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Over the summer, contractors building new curbs discovered the remains of an old railroad bridge under a section of North Lime Street in Lancaster. 

This month, for safety reasons, PennDOT filled the empty space under the bridge with concrete to ensure the roadway remains stable and safe for traffic.

What’s underneath Lime Street in the railroad bridge cavity? [photos]
Read what we dug up on the buried North Lime Street railroad bridge from LNP archives
Here's a look at how crews are filling Lancaster's buried railroad bridge cavity [photos, video]

The bridge isn't the only surprising piece of history lurking under Lancaster's streets and buildings. Here are a few more that LNP has reported on over the years:

The water under Water Street

During Lancaster's early years, a stream flowed along what is now Water Street. It was known at various times as Roaring Brook, Bethel's Run, Hoffman's Run and Gas House Run.

Today, an aging large-diameter sewer runs under the street, part of Lancaster's combined stormwater and sewer system. In 2002, LNP managing editor Tom Murse, then a reporter for the Lancaster New Era, described the eerie experience of sloshing through fetid, foul-smelling water down the pitch-black tunnel with the city's supervisor of wastewater operations.

Other streams and rivulets once threaded their way through Lancaster, and the area was home to numerous springs.

Read more: 

Was Water Street once a stream that flowed into the Conestoga River? [We the People report]
Underground odyssey: What it's like to slog through a sewer tunnel beneath Lancaster
Oblender's vault

A cold-storage vault under the former Oblender's Furniture Store site on South Queen Street is exposed during construction for the Lancaster County Convention Center in this December 2006 file photo.


An abandoned pedestrian tunnel

In 2003, a PPL crew installing a utility pole unexpectedly broke through the ceiling of an early 20th Century tunnel at the corner of Prince and Walnut streets. It turned out to be for pedestrians to pass safely under the former Pennsylvania Railroad line that carried trains to the old downtown station, which closed in 1929. The pedestrian tunnel was closed in 1934.

A story on the find from 2005 notes: "The city contains other such concealed cavities, including a smaller railroad underpass at Queen and Chestnut streets and a stone vault under the sidewalk at the old Oblender’s store on South Queen."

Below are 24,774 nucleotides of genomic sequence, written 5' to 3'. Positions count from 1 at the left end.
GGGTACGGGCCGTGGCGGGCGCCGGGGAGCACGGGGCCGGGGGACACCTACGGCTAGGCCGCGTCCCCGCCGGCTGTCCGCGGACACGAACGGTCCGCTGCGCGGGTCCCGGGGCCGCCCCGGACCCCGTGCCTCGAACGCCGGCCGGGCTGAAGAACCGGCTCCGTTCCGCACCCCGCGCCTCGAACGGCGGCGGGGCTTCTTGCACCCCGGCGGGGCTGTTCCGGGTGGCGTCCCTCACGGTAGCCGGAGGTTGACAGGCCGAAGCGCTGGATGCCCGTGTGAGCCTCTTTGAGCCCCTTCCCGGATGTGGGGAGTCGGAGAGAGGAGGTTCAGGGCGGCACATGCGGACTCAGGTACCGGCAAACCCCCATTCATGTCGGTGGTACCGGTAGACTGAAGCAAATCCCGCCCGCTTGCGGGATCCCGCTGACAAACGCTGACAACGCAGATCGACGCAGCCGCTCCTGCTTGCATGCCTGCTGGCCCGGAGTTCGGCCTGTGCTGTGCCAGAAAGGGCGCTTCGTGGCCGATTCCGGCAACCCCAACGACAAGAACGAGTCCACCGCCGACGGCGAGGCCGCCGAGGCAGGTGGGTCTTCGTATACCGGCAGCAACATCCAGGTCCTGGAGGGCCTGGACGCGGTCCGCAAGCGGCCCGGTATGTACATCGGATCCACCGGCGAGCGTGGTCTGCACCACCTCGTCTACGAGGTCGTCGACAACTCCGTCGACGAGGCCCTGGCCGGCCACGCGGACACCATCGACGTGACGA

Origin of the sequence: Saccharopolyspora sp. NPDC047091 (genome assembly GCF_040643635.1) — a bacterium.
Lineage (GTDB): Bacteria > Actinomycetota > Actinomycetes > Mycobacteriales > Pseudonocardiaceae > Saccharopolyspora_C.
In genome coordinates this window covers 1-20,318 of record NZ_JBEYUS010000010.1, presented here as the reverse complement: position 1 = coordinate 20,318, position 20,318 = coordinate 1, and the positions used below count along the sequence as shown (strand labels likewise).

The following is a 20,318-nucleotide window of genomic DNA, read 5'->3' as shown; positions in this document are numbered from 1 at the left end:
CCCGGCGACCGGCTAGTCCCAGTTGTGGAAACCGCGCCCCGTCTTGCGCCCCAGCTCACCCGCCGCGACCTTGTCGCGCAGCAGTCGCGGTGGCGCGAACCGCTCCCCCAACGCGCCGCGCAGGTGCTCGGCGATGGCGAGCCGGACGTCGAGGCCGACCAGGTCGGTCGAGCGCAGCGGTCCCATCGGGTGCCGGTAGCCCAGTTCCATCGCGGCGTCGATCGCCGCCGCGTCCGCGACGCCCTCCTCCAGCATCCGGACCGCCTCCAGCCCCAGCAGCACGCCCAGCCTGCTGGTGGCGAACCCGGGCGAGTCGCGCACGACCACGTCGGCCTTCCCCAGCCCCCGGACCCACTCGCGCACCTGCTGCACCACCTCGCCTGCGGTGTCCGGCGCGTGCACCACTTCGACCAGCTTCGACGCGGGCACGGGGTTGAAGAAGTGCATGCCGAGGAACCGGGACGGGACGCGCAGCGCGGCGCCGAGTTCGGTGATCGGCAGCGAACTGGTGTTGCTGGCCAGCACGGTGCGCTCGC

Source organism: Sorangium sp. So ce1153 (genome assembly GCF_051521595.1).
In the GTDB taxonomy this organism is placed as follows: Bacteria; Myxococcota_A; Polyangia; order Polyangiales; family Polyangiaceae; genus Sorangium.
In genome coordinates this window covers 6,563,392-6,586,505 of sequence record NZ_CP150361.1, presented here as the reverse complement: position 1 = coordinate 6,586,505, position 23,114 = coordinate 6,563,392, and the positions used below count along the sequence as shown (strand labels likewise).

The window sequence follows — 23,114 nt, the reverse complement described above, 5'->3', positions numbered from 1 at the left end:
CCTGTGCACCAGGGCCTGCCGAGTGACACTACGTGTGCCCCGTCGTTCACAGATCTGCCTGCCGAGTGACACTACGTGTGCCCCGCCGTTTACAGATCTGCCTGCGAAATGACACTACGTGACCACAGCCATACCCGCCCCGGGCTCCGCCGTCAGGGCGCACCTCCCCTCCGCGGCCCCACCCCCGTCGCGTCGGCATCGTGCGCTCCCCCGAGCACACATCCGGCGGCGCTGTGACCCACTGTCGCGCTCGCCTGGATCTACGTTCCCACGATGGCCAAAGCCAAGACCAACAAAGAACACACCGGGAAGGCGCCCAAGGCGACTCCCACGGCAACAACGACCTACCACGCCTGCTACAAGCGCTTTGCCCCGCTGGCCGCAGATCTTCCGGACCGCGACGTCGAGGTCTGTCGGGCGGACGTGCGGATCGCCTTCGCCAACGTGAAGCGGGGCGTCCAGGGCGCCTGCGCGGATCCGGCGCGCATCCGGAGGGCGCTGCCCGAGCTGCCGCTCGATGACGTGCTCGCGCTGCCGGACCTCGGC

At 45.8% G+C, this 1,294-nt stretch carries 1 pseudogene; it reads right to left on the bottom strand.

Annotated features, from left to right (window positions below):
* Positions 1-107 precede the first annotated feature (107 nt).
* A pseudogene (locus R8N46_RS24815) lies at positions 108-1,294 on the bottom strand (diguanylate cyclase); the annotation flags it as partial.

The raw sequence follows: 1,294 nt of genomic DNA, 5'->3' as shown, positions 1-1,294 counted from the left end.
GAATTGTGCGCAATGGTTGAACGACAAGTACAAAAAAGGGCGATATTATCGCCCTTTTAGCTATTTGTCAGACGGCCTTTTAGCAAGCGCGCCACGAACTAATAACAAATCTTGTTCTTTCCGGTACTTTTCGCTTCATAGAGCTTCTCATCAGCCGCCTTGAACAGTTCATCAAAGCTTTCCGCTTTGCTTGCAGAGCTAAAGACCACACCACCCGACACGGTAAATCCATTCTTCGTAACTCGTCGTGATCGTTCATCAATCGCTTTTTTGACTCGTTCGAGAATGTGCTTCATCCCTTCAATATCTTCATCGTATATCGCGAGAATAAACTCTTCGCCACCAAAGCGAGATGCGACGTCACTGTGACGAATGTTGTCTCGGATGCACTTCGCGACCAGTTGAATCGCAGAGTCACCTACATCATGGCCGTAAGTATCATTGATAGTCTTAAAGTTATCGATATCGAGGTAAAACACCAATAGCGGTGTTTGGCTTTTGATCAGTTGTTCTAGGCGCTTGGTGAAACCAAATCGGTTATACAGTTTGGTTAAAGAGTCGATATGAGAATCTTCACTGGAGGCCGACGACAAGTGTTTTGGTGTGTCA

The latter reference is to the former Oblender's Furniture Store at 37-43 S. Queen St., north of the historic Thaddeus Stevens house site. It was torn down to build the Lancaster County Convention Center.

Read more:

RR 'subway': Well-appointed addition to underground Lancaster

The cistern at Thaddeus Stevens' house

In the early 2000s, a team of archaeologists uncovered thousands of artifacts, a kiln and an underground cistern where Stevens and his housekeeper, Lydia Hamilton Smith, are believed to have hidden slaves seeking freedom on the Underground Railroad. The cistern was preserved and incorporated into the design of the convention center's Vine Street lobby.

Read more: 

Dig at Stevens home yields treasures of history
Archaeologists defend theory Stevens aided slaves
LancasterHistory gets $150K in planning grants for Thaddeus Stevens-Lydia Hamilton Smith site

Excelsior Hall's catacombs

The low, vaulted catacombs were used to store beer when the building was the Sprenger Brewery. The 1,500-square-foot space was renovated as part of the building's conversion into an event venue a few years ago.

Read more: 

Lancaster city's long-vacant Excelsior Hall to be remade as upscale event space
Photos: See Lancaster County's latest award-winning historic renovations

Beer pipelines

During Prohibition, some breweries continued to operate illicitly, reportedly piping beer to distribution points through hidden pipelines and hoses wound through sewers.

In May 1931, Prohibition agents testified that beer from the Rieker's Brewery on West King Street was being pumped to a garage at Manor Avenue and New Dorwart Street. The following year, a hose was discovered leading to a warehouse at 112 N. Water St., now the address of Zoetropolis theater.

Read more:

(Editor's Note: The following links go to; access is included with a digital LancasterOnline subscription.)

Testify beer sent through pipeline to nearby garage [Intelligencer-Journal, May 19, 1931]

250 ft. of beer hose taken from sewers; 10 gambling warrants [New Era, March 21, 1932]

Prohibition: When beer flowed under city streets [Intelligencer-Journal, May 3, 1999]